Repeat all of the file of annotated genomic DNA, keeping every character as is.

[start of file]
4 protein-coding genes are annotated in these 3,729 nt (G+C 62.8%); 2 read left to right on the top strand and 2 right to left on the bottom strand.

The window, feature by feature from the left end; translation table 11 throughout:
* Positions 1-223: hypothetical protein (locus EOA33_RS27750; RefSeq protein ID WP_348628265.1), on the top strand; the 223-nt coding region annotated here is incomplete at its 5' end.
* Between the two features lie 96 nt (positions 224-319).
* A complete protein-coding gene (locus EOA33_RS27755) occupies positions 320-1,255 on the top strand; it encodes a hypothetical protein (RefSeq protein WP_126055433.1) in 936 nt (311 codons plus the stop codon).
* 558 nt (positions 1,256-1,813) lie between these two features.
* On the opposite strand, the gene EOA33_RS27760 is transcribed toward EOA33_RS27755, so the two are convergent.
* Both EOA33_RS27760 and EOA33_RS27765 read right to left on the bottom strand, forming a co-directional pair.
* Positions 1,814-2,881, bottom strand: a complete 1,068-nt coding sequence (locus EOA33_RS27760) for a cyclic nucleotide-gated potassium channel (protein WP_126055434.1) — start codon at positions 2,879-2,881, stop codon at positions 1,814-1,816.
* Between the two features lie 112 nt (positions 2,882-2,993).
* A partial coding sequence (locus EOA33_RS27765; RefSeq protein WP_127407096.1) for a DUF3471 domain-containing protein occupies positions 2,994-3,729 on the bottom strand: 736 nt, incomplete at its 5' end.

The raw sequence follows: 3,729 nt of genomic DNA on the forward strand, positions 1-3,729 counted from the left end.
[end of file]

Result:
4 protein-coding genes are annotated in these 3,729 nt (G+C 62.8%); 2 read left to right on the top strand and 2 right to left on the bottom strand.

The window, feature by feature from the left end; translation table 11 throughout:
* Positions 1-223: hypothetical protein (locus EOA33_RS27750; RefSeq protein ID WP_348628265.1), on the top strand; the 223-nt coding region annotated here is incomplete at its 5' end.
* Between the two features lie 96 nt (positions 224-319).
* A complete protein-coding gene (locus EOA33_RS27755) occupies positions 320-1,255 on the top strand; it encodes a hypothetical protein (RefSeq protein WP_126055433.1) in 936 nt (311 codons plus the stop codon).
* 558 nt (positions 1,256-1,813) lie between these two features.
* On the opposite strand, the gene EOA33_RS27760 is transcribed toward EOA33_RS27755, so the two are convergent.
* Both EOA33_RS27760 and EOA33_RS27765 read right to left on the bottom strand, forming a co-directional pair.
* Positions 1,814-2,881, bottom strand: a complete 1,068-nt coding sequence (locus EOA33_RS27760) for a cyclic nucleotide-gated potassium channel (protein WP_126055434.1) — start codon at positions 2,879-2,881, stop codon at positions 1,814-1,816.
* Between the two features lie 112 nt (positions 2,882-2,993).
* A partial coding sequence (locus EOA33_RS27765; RefSeq protein WP_127407096.1) for a DUF3471 domain-containing protein occupies positions 2,994-3,729 on the bottom strand: 736 nt, incomplete at its 5' end.

The raw sequence follows: 3,729 nt of genomic DNA on the forward strand, positions 1-3,729 counted from the left end.